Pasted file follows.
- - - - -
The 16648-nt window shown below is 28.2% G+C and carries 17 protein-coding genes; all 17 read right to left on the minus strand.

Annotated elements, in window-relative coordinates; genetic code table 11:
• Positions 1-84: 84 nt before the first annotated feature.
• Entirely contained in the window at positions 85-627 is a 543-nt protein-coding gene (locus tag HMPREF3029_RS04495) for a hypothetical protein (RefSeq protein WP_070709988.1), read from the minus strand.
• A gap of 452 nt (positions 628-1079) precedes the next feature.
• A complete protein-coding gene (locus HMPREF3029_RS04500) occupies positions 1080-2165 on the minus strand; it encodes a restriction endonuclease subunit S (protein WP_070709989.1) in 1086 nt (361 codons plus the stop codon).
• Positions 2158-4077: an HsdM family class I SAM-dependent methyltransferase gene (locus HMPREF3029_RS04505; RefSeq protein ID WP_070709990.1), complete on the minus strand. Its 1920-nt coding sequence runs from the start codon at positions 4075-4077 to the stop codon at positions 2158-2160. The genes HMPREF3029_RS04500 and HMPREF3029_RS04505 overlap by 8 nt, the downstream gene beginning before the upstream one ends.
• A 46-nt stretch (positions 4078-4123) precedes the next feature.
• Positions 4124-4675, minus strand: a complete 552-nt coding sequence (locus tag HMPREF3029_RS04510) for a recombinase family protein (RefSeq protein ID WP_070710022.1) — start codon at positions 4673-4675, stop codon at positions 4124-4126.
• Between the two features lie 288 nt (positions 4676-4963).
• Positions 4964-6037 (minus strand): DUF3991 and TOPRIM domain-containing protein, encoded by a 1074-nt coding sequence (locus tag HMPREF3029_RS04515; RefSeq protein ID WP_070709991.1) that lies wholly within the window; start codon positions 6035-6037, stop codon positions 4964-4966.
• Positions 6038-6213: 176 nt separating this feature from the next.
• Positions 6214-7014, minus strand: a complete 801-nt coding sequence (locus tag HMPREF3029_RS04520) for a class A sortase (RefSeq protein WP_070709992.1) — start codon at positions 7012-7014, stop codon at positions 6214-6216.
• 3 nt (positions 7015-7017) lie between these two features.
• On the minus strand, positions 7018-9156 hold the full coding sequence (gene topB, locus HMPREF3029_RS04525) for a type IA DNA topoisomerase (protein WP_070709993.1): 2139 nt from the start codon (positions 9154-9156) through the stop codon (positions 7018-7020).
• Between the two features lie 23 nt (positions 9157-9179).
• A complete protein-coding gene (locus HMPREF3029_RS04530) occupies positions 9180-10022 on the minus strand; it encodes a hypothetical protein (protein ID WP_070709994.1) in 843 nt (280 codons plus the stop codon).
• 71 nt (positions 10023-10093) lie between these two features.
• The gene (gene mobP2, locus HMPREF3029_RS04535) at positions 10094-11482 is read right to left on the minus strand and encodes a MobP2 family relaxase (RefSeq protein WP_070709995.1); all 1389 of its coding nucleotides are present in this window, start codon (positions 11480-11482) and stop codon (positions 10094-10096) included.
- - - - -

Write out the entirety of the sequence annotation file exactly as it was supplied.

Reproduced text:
The 16648-nt window shown below is 28.2% G+C and carries 17 protein-coding genes; all 17 read right to left on the minus strand.

Annotated elements, in window-relative coordinates; genetic code table 11:
• Positions 1-84: 84 nt before the first annotated feature.
• Entirely contained in the window at positions 85-627 is a 543-nt protein-coding gene (locus tag HMPREF3029_RS04495) for a hypothetical protein (RefSeq protein WP_070709988.1), read from the minus strand.
• A gap of 452 nt (positions 628-1079) precedes the next feature.
• A complete protein-coding gene (locus HMPREF3029_RS04500) occupies positions 1080-2165 on the minus strand; it encodes a restriction endonuclease subunit S (protein WP_070709989.1) in 1086 nt (361 codons plus the stop codon).
• Positions 2158-4077: an HsdM family class I SAM-dependent methyltransferase gene (locus HMPREF3029_RS04505; RefSeq protein ID WP_070709990.1), complete on the minus strand. Its 1920-nt coding sequence runs from the start codon at positions 4075-4077 to the stop codon at positions 2158-2160. The genes HMPREF3029_RS04500 and HMPREF3029_RS04505 overlap by 8 nt, the downstream gene beginning before the upstream one ends.
• A 46-nt stretch (positions 4078-4123) precedes the next feature.
• Positions 4124-4675, minus strand: a complete 552-nt coding sequence (locus tag HMPREF3029_RS04510) for a recombinase family protein (RefSeq protein ID WP_070710022.1) — start codon at positions 4673-4675, stop codon at positions 4124-4126.
• Between the two features lie 288 nt (positions 4676-4963).
• Positions 4964-6037 (minus strand): DUF3991 and TOPRIM domain-containing protein, encoded by a 1074-nt coding sequence (locus tag HMPREF3029_RS04515; RefSeq protein ID WP_070709991.1) that lies wholly within the window; start codon positions 6035-6037, stop codon positions 4964-4966.
• Positions 6038-6213: 176 nt separating this feature from the next.
• Positions 6214-7014, minus strand: a complete 801-nt coding sequence (locus tag HMPREF3029_RS04520) for a class A sortase (RefSeq protein WP_070709992.1) — start codon at positions 7012-7014, stop codon at positions 6214-6216.
• 3 nt (positions 7015-7017) lie between these two features.
• On the minus strand, positions 7018-9156 hold the full coding sequence (gene topB, locus HMPREF3029_RS04525) for a type IA DNA topoisomerase (protein WP_070709993.1): 2139 nt from the start codon (positions 9154-9156) through the stop codon (positions 7018-7020).
• Between the two features lie 23 nt (positions 9157-9179).
• A complete protein-coding gene (locus HMPREF3029_RS04530) occupies positions 9180-10022 on the minus strand; it encodes a hypothetical protein (protein ID WP_070709994.1) in 843 nt (280 codons plus the stop codon).
• 71 nt (positions 10023-10093) lie between these two features.
• The gene (gene mobP2, locus HMPREF3029_RS04535) at positions 10094-11482 is read right to left on the minus strand and encodes a MobP2 family relaxase (RefSeq protein WP_070709995.1); all 1389 of its coding nucleotides are present in this window, start codon (positions 11480-11482) and stop codon (positions 10094-10096) included.